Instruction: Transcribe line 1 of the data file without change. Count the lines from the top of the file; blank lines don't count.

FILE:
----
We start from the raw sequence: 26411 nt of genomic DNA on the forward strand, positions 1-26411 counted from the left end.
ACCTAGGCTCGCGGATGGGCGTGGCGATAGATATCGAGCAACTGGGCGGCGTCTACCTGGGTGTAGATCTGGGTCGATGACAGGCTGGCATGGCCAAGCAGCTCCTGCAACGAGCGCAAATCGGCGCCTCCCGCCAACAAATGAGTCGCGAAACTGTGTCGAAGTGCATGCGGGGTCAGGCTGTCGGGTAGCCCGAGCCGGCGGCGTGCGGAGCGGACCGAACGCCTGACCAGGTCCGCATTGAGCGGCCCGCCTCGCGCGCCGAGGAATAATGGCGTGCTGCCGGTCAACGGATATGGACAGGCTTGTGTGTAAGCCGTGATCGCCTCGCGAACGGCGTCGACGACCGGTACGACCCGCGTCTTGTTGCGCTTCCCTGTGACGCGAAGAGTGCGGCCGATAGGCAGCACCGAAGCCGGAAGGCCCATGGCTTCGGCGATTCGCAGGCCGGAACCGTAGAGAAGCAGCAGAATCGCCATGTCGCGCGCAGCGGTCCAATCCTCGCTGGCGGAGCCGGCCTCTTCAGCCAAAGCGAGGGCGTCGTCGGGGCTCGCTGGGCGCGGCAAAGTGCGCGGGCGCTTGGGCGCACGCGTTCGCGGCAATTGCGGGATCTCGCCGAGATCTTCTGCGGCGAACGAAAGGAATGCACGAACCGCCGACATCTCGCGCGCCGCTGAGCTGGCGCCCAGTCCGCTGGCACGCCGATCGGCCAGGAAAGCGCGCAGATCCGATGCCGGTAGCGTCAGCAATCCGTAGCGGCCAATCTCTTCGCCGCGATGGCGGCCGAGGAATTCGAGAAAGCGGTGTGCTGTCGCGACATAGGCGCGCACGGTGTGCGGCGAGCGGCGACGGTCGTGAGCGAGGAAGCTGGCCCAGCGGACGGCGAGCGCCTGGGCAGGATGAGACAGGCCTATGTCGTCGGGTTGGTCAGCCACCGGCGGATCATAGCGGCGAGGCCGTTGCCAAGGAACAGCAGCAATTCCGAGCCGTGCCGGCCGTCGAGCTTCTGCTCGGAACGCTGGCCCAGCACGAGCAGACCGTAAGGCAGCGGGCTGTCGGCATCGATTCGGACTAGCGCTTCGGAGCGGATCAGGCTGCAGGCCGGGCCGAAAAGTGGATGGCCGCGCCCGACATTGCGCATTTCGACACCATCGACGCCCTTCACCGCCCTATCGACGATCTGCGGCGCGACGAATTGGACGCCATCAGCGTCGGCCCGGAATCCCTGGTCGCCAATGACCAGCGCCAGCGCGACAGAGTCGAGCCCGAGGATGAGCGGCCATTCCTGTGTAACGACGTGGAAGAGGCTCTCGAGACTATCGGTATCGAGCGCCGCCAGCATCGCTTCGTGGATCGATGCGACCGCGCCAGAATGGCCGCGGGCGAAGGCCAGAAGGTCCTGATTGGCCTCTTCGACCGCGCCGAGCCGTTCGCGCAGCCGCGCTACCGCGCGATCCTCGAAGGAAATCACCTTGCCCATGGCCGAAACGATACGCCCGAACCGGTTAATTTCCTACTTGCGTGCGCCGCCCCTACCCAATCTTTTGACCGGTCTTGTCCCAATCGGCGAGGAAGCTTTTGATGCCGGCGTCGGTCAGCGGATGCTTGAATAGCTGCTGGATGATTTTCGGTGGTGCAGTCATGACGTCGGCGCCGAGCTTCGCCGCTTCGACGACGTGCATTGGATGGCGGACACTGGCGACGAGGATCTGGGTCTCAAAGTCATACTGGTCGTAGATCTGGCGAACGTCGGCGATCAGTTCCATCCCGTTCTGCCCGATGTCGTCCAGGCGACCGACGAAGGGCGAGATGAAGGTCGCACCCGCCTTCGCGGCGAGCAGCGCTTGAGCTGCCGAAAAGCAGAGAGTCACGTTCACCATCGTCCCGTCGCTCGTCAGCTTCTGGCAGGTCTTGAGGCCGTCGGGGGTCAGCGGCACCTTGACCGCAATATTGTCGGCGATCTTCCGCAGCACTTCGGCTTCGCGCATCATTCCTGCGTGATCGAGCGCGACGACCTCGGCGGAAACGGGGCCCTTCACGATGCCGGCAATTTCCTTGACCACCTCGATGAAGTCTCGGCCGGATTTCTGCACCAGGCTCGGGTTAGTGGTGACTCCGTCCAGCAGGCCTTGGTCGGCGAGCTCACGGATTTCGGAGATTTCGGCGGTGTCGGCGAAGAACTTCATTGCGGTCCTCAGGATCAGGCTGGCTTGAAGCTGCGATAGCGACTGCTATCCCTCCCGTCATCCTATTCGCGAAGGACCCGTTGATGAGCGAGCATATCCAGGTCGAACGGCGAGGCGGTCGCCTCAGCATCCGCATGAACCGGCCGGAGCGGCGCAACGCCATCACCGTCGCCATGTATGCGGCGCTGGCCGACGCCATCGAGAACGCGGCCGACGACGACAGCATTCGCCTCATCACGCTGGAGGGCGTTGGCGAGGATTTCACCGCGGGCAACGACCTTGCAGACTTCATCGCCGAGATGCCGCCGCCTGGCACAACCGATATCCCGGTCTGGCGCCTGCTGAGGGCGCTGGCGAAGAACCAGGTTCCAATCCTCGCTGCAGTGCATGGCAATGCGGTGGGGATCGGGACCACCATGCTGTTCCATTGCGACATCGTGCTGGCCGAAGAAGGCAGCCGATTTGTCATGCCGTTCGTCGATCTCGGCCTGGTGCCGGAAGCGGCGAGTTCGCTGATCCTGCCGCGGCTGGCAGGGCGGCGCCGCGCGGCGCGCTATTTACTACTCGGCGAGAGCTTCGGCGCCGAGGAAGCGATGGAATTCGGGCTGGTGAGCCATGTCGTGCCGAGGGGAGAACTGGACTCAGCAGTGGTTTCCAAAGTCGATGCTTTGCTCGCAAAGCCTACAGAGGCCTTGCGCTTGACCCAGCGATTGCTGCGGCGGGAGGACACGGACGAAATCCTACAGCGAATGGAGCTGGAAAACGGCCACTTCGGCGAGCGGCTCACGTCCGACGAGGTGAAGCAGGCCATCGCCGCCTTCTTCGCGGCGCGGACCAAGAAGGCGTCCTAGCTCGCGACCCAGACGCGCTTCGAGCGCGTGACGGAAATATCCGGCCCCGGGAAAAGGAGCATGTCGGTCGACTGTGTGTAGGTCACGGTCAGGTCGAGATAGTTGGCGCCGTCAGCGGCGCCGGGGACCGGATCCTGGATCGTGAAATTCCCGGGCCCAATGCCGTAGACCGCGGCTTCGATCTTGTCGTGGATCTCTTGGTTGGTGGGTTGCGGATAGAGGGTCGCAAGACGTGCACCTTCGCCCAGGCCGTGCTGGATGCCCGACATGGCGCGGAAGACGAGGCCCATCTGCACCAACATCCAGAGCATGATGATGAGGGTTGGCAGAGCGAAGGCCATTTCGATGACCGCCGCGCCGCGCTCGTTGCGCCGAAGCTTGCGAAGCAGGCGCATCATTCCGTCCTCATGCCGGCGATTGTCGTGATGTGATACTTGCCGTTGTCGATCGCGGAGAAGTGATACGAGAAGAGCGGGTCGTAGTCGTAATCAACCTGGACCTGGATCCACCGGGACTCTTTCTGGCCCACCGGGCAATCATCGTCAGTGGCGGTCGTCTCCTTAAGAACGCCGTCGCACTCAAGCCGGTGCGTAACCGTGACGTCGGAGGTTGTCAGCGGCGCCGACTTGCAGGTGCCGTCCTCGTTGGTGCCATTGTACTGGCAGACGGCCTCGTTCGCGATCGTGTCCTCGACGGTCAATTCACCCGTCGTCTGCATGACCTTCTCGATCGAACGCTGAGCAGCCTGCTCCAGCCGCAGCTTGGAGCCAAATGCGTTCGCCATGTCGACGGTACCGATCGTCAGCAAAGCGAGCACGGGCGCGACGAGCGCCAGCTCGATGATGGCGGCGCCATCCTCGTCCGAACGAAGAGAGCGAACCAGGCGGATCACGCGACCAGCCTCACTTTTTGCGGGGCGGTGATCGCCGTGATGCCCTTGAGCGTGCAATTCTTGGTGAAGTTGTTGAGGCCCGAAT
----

We start from the raw sequence: 26411 nt of genomic DNA on the forward strand, positions 1-26411 counted from the left end.